Do Premier League clubs need to reconsider ticket price increases?
Thu 11th Feb 2016 | Money & Finance
The cost of match day and season tickets across England has come under scrutiny from numerous fans and supporters’ trusts who believe that football clubs are favouring their own greed and economic wealth over the best interest of those who make the game what it is. Being able to afford tickets has become more difficult than ever before due to the recent financial recession which has created an imbalance between income and expenditure, thus leaving many ardent fans unable to attend football matches. They have argued, however, that the ticket pricing structure, particularly in the Premier League, take football fans for granted, especially when clubs will soon be receiving a share from the broadcasting contracts windfall worth more than £8.3 billion.
It has created a significant breakdown in relationship between football clubs and its fans, with Liverpool finding out the hard way of the considerable unrest that the proposed increase of match day tickets to £77 in the new Main Stand for every game at Anfield will create. Bookies.com may consider Jurgen Klopp’s side as a good bet for a top six finish on the pitch, but with at least 10,000 fans estimated to have walked out during their recent home fixture against Sunderland in protest, it has become clear that Liverpool’s hierarchy must revise their plans in order to keep them onside. The proposed plans risk alienating the loyal and passionate people who create the cauldron-like euphoria within Anfield which makes it one of the most famous stadiums in world football; it is their solidarity and spirit that brought FSG to Liverpool in the first place, but their perceived greed and lack of consideration for those who pay their own hard-earned money to attend matches is an evident foresight that the owners must address.
Liverpool’s redevelopment of Anfield, which includes extending the stadium capacity by an extra 13,000 seats and installing new street lights along Anfield Road, is part of a £260 million scheme to improve the standard of facilities and allow more fans to watch football. Current season and match day ticket prices would create a profit of £2 million, but while it is likely to be considered minimal in this day and age, expecting loyal supporters to cough up more is where the problems begin. Fans should be able to put their hard-earned money towards backing their team on and off the pitch (bookies.com is now on https for those who fancy a flutter and receive the best odds on Liverpool to succeed) and enjoy the match day atmosphere at Anfield without facing extortionate prices that go straight into the pockets of the owners. Maximising revenue in order to counterbalance the redevelopment of Anfield or compete financially with their rivals may make sense from an economical perspective, but expecting fans to shell out in excess of £1,000 to keep their season ticket in the Main Stand is a sign that football is losing touch with the everyday man, woman and child.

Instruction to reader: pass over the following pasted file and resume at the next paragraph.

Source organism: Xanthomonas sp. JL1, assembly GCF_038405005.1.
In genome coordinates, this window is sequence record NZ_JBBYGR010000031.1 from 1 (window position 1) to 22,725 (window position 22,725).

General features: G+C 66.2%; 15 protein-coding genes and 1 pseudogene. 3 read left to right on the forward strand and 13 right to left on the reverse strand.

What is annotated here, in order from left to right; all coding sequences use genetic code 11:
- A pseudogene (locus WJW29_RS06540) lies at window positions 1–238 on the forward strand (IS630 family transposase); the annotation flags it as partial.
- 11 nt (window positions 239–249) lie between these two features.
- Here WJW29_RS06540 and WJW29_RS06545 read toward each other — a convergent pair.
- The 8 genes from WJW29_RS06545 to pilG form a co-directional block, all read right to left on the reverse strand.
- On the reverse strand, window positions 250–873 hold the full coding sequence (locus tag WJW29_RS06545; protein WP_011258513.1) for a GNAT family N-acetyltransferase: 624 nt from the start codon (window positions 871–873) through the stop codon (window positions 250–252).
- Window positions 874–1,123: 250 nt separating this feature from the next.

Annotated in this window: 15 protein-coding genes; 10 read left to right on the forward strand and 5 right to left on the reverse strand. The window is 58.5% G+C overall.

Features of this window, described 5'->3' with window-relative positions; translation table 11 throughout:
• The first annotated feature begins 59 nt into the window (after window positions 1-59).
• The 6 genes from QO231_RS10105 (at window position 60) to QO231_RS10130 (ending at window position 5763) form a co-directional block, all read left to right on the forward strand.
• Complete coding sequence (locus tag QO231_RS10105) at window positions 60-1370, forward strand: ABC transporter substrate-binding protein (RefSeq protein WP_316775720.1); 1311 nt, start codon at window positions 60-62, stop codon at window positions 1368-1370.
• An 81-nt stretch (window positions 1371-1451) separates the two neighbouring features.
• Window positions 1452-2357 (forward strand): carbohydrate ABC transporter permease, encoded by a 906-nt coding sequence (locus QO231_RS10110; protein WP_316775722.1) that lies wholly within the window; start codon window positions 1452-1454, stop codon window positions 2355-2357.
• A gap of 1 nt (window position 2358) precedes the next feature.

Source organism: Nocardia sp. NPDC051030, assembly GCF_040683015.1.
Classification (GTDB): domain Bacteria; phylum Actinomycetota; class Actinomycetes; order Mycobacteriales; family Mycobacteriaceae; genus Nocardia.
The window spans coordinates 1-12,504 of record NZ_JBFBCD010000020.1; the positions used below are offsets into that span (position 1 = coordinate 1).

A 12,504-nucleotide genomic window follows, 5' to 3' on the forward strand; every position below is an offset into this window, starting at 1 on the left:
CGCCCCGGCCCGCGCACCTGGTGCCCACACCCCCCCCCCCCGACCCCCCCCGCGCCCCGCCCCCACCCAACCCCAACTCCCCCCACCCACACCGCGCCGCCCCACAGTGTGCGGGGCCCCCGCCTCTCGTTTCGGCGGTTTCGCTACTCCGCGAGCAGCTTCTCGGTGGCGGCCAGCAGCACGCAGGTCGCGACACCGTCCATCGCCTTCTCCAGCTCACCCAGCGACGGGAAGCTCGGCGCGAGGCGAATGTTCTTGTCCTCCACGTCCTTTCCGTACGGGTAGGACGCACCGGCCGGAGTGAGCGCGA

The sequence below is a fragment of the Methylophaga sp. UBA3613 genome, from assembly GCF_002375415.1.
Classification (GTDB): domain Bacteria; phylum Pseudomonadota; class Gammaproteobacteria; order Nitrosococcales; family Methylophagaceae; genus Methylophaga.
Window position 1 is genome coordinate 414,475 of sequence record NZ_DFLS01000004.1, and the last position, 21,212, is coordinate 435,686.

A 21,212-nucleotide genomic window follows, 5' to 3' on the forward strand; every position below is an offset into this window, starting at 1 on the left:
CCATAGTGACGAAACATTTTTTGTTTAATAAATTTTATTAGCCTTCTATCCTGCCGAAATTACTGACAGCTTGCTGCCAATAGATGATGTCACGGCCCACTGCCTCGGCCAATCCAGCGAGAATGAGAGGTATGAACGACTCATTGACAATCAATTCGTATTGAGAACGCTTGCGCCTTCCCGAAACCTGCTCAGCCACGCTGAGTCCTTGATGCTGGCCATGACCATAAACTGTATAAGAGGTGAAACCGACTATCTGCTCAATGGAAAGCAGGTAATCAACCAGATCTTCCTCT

It should be noted that the argument over the £77 pricing applies to just 200 seats for six category A matches (usually defined by home fixtures against Manchester United, Everton, etc.) during each season. While chief executive Ian Ayre was quick to point this out amidst the volume of criticism from Liverpool fans, Jamie Carragher and the Football Supporters’ Federation, there will still be thousands of tickets across Anfield that will come at a price between £62 and £75 – an increase from the current highest price of £59. Price increases further fuel the growing calls for affordable prices, particularly when comparisons with other European leagues show that the Premier League is amongst the most expensive. Borussia Dortmund are a prime example of a club that understand the true value of fan culture and how important their support is, with an average ticket price of £11.59 symbolising fantastic value to watch one of the best teams in Europe play; while Dortmund may not enjoy the same economical strength as Liverpool, their ticket pricing structure is a common theme across Germany in their efforts to create wonderful match day atmospheres and put supporters, not their own financial position, first.
The ticket protest from Liverpool fans may be the only way that supporters can make their voices heard and get owners to see that they are not willing to pay what they consider extortionate prices for football tickets. Voting with their feet ultimately hits the club in the pocket as price increases are likely to result in a decrease in attendance figures, with the extraordinary scenes at Anfield unlikely to be the last. A mass stadium walkout is believed to be on the horizon across England during an entire round of Premier League fixtures as a way for fans to make a real statement of intent; FSF and fans from all 20 top flight teams will convene at a meeting to discuss how to express their anger and counteract mounting costs to watch their beloved team play. Fans understand that football clubs have to look at economic strategies in order to remain competitive on and off the pitch, particularly with the introduction of Financial Fair Play Rules, but when they get hit in the pocket despite the multi-millions of pounds rolling into the sport through broadcasting contracts, it ultimately results in a stand-off that is unlikely to go away.
Image: Reuters / Phil Noble via Action Images
Posted by: Kev Howland
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